Iran Seeks Reconciliation in Afghanistan

Iran Seeks Reconciliation in Afghanistan

Iranian officials have always stressed that establishing an inclusive government in Afghanistan is necessary to officially recognize the Taliban. Now the Islamic Republic is working to make it happen.

A high-ranking Taliban delegation led by Afghan foreign minister Amir Khan Muttaqi recently held a series of meetings with Iranian officials and Afghan opposition figures in Tehran. “The discussions on political, economic, transit, and refugee issues between Afghanistan and Iran was the aim of the visit,” Taliban foreign ministry spokesman Abdul Qahar Balkhi wrote on Twitter.

During the Taliban’s visit, Iranian foreign minister Hossein Amir Abdollahian stated that the Taliban’s leaders understood the need to form an inclusive Afghan government and the importance of providing acceptable indicators of progress in that regard.

In addition, an unprecedented meeting between Taliban and Afghan opposition figures, including Ahmad Massoud, the leader of the National Resistance Front of Afghanistan, and Ismail Khan, a former leader of the Northern Alliance of Afghanistan, took place reportedly at Iranian officials’ request.

Since the U.S. departure from Afghanistan and the Taliban takeover, the Islamic Republic of Iran has remained steadfast in its outreach to Taliban leaders and their opponents. Ismail Khan fled Afghanistan for Iran and is presently living in Mashhad, Iran’s second-largest city. Ahmad Massoud has traveled to Iran frequently in recent months.

Establishing an inclusive government in Afghanistan would not be reachable without Massoud, who, like his father, is a beloved figure in both Iran and Afghanistan due to his struggle against the Taliban. As a result, Iran tried to soften the Taliban delegation’s attitude towards the Afghan opposition figures in the recent trip. 

During the meeting, Taliban foreign minister Muttaqi told opposition leaders that the Taliban would guarantee their safety if they returned to Afghanistan. But afterward, the National Resistance Front's statement claimed that the Taliban did not make any concessions on either forming an inclusive government or preserving human rights. Nonetheless, having opposition and Taliban figures talk face-to-face around a table could be a harbinger for new developments on a path to peace.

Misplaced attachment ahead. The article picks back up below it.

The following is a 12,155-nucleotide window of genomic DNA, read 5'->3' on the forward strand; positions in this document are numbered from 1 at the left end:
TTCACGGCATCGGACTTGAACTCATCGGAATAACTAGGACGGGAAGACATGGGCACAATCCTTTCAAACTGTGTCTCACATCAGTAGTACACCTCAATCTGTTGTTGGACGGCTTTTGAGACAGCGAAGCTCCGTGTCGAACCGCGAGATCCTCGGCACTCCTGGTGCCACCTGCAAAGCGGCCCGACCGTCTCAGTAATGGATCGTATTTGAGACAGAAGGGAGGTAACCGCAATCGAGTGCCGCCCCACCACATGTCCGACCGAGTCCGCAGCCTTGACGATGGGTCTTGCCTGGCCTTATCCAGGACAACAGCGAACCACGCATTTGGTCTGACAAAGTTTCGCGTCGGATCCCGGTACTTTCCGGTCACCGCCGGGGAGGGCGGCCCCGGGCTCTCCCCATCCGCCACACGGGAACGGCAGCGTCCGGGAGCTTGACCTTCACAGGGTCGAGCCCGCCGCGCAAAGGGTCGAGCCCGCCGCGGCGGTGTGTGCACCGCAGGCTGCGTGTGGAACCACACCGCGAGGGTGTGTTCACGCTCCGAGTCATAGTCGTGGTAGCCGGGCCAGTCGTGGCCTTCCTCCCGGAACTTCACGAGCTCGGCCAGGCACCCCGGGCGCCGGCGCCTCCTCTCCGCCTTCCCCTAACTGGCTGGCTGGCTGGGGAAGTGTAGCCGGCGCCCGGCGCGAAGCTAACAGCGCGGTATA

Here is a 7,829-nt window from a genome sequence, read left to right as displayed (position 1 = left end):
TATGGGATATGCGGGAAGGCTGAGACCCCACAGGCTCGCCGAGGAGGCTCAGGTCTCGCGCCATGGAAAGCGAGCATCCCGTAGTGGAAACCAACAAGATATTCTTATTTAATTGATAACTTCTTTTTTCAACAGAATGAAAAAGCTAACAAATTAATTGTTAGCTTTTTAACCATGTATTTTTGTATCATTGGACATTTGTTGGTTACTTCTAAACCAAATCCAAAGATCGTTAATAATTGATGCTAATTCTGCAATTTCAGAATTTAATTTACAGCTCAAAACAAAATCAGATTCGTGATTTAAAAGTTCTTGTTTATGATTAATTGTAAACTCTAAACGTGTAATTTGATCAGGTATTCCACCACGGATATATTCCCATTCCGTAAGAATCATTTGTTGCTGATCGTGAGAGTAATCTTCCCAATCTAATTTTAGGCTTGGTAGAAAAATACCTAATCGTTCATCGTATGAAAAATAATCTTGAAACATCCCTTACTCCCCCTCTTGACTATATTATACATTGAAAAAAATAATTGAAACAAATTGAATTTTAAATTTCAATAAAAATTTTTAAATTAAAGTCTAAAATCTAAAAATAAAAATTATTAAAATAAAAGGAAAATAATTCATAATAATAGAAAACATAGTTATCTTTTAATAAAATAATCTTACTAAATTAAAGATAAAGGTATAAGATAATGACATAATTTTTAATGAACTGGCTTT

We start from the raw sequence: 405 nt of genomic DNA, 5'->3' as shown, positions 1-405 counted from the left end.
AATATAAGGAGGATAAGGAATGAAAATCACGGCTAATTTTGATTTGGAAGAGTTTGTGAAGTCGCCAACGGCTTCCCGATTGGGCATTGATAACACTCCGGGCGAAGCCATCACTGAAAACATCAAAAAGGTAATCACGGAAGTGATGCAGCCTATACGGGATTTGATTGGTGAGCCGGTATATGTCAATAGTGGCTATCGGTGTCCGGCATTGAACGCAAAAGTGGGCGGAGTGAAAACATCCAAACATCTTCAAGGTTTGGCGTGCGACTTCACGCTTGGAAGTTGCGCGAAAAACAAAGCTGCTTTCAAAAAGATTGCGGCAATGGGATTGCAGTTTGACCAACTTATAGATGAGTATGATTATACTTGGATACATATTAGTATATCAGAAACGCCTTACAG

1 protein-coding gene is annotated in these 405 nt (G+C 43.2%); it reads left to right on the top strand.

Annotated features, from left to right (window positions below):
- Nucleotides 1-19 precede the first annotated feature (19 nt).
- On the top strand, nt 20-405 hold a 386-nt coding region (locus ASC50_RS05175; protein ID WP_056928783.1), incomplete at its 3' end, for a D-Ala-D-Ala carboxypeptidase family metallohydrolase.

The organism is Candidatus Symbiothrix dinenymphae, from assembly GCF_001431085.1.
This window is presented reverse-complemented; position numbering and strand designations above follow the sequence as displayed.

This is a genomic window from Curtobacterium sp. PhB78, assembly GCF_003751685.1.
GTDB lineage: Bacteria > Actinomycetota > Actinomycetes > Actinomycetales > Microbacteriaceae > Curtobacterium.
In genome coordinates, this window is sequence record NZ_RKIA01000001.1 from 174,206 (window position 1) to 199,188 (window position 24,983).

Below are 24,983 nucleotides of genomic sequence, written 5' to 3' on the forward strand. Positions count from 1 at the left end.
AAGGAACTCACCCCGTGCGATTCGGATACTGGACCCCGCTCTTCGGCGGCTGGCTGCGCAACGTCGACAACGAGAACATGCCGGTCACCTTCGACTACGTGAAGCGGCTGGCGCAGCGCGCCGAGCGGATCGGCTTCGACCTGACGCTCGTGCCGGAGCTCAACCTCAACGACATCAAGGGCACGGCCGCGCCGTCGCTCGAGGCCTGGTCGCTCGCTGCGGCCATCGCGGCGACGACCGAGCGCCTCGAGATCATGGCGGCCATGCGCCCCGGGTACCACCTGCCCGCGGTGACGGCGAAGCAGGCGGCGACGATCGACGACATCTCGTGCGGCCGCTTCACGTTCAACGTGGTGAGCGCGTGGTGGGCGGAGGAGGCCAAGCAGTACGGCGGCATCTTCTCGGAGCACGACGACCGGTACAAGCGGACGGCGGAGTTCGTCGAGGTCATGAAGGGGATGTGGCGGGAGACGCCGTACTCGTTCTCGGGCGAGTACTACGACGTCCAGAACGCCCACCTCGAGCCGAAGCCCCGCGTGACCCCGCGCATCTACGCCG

“The session was held in a calm and good atmosphere, and, naturally, more time is needed to reach a common point of view, and we should not expect a result in the Tehran talks soon,” said Abdul Qayyum Soleimani, caretaker of the Afghan embassy in Tehran.

While Iran has not recognized the Taliban as a legitimate government, the Taliban’s third foreign trip—following visits to Pakistan and Qatar—after taking control of Kabul was to Iran, and common interests tie the two together. Iran and the Taliban share a common enemy in the United States, and both have cooperated and acted independently against it in recent years. Moreover, the Islamic Republic is poised to benefit from the restoration of its economic relationship with Afghanistan. In the first meeting held between Iran and Afghanistan’s chambers of commerce since the Taliban’s takeover, the two countries signed an agreement to, among other things, establish a committee for investment in technical and engineering services, pursue a bilateral preferential tariff agreement, and increase cooperation on various energy projects.

In October 2021, Iranian president Ebrahim Raisi appointed Hassan Kazemi Qomi as the president’s special envoy for Afghanistan affairs. During this period, Qomi has been in constant contact with Taliban leaders and traveled several times to Afghanistan.

The controversial meeting between the Taliban delegation and the Afghan opposition group in Tehran amounts to a political achievement for Iran. Iranian officials have always stressed that establishing an inclusive Afghan government is necessary before Tehran will officially recognize the Taliban. Now the Islamic Republic is advancing that objective by seeking a rapprochement with the Taliban and facilitating its negotiations with opposition figures.

Yet despite Iran working to bring about national reconciliation in Afghanistan, there is reason to expect that Iranian officials will need more time to sway Iranian public opinion in favor of recognizing the Taliban. The Iran public has not forgotten the Taliban’s murder of Iranian diplomats in Mazar-e-Sharif in 1998 and other tensions remain. So far, the Islamic Republic’s state television has not aired any news or images of the Taliban delegation visiting Iran.

Mohammad Javad Mousavizadeh is a journalist and analyst in international affairs and foreign policy. He has written many articles for digital publications worldwide. He is also an English translator for Iranian newspapers and news agencies. Follow him on Twitter @mousavizadehj.

Image: Reuters.